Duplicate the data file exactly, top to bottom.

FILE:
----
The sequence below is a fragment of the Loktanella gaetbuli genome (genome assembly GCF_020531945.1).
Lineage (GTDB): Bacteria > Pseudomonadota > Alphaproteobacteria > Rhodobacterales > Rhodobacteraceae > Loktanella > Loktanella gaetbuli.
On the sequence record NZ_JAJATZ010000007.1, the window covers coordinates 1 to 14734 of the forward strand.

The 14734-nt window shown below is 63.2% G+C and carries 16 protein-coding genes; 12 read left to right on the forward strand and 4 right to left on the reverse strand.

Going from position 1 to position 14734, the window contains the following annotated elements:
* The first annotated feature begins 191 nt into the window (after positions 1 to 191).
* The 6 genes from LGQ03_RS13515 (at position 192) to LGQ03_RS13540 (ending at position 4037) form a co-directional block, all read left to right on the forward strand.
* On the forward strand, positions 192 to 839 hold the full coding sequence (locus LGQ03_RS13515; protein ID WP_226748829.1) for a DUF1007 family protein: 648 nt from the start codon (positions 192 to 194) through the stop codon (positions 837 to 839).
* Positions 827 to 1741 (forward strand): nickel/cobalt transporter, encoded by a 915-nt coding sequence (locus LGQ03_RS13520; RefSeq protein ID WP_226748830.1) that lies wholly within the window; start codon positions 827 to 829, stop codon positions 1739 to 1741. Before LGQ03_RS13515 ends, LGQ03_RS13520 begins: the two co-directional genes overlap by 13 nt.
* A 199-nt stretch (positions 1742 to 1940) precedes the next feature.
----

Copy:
The sequence below is a fragment of the Loktanella gaetbuli genome (genome assembly GCF_020531945.1).
Lineage (GTDB): Bacteria > Pseudomonadota > Alphaproteobacteria > Rhodobacterales > Rhodobacteraceae > Loktanella > Loktanella gaetbuli.
On the sequence record NZ_JAJATZ010000007.1, the window covers coordinates 1 to 14734 of the forward strand.

The 14734-nt window shown below is 63.2% G+C and carries 16 protein-coding genes; 12 read left to right on the forward strand and 4 right to left on the reverse strand.

Going from position 1 to position 14734, the window contains the following annotated elements:
* The first annotated feature begins 191 nt into the window (after positions 1 to 191).
* The 6 genes from LGQ03_RS13515 (at position 192) to LGQ03_RS13540 (ending at position 4037) form a co-directional block, all read left to right on the forward strand.
* On the forward strand, positions 192 to 839 hold the full coding sequence (locus LGQ03_RS13515; protein ID WP_226748829.1) for a DUF1007 family protein: 648 nt from the start codon (positions 192 to 194) through the stop codon (positions 837 to 839).
* Positions 827 to 1741 (forward strand): nickel/cobalt transporter, encoded by a 915-nt coding sequence (locus LGQ03_RS13520; RefSeq protein ID WP_226748830.1) that lies wholly within the window; start codon positions 827 to 829, stop codon positions 1739 to 1741. Before LGQ03_RS13515 ends, LGQ03_RS13520 begins: the two co-directional genes overlap by 13 nt.
* A 199-nt stretch (positions 1742 to 1940) precedes the next feature.